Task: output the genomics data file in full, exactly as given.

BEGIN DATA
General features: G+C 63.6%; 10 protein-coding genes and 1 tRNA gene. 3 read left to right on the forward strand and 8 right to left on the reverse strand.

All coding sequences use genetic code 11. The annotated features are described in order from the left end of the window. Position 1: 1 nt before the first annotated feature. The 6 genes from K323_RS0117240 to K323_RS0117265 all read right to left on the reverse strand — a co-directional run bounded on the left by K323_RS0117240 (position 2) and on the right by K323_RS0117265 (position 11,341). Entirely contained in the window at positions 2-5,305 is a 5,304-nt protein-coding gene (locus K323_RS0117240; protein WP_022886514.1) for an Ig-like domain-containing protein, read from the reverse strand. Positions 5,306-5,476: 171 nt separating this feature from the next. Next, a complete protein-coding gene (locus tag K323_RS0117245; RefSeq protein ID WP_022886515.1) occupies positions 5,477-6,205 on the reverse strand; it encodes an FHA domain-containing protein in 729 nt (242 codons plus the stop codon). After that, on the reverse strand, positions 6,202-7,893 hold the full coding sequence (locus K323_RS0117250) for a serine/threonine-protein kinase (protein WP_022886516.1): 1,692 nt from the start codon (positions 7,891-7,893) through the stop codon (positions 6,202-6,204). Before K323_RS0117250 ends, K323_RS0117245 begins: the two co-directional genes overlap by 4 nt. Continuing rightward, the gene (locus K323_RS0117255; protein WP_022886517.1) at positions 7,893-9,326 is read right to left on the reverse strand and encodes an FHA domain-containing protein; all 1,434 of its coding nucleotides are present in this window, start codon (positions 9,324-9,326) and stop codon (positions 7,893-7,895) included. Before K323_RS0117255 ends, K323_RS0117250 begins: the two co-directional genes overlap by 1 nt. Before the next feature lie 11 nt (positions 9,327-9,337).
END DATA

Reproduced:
General features: G+C 63.6%; 10 protein-coding genes and 1 tRNA gene. 3 read left to right on the forward strand and 8 right to left on the reverse strand.

All coding sequences use genetic code 11. The annotated features are described in order from the left end of the window. Position 1: 1 nt before the first annotated feature. The 6 genes from K323_RS0117240 to K323_RS0117265 all read right to left on the reverse strand — a co-directional run bounded on the left by K323_RS0117240 (position 2) and on the right by K323_RS0117265 (position 11,341). Entirely contained in the window at positions 2-5,305 is a 5,304-nt protein-coding gene (locus K323_RS0117240; protein WP_022886514.1) for an Ig-like domain-containing protein, read from the reverse strand. Positions 5,306-5,476: 171 nt separating this feature from the next. Next, a complete protein-coding gene (locus tag K323_RS0117245; RefSeq protein ID WP_022886515.1) occupies positions 5,477-6,205 on the reverse strand; it encodes an FHA domain-containing protein in 729 nt (242 codons plus the stop codon). After that, on the reverse strand, positions 6,202-7,893 hold the full coding sequence (locus K323_RS0117250) for a serine/threonine-protein kinase (protein WP_022886516.1): 1,692 nt from the start codon (positions 7,891-7,893) through the stop codon (positions 6,202-6,204). Before K323_RS0117250 ends, K323_RS0117245 begins: the two co-directional genes overlap by 4 nt. Continuing rightward, the gene (locus K323_RS0117255; protein WP_022886517.1) at positions 7,893-9,326 is read right to left on the reverse strand and encodes an FHA domain-containing protein; all 1,434 of its coding nucleotides are present in this window, start codon (positions 9,324-9,326) and stop codon (positions 7,893-7,895) included. Before K323_RS0117255 ends, K323_RS0117250 begins: the two co-directional genes overlap by 1 nt. Before the next feature lie 11 nt (positions 9,327-9,337).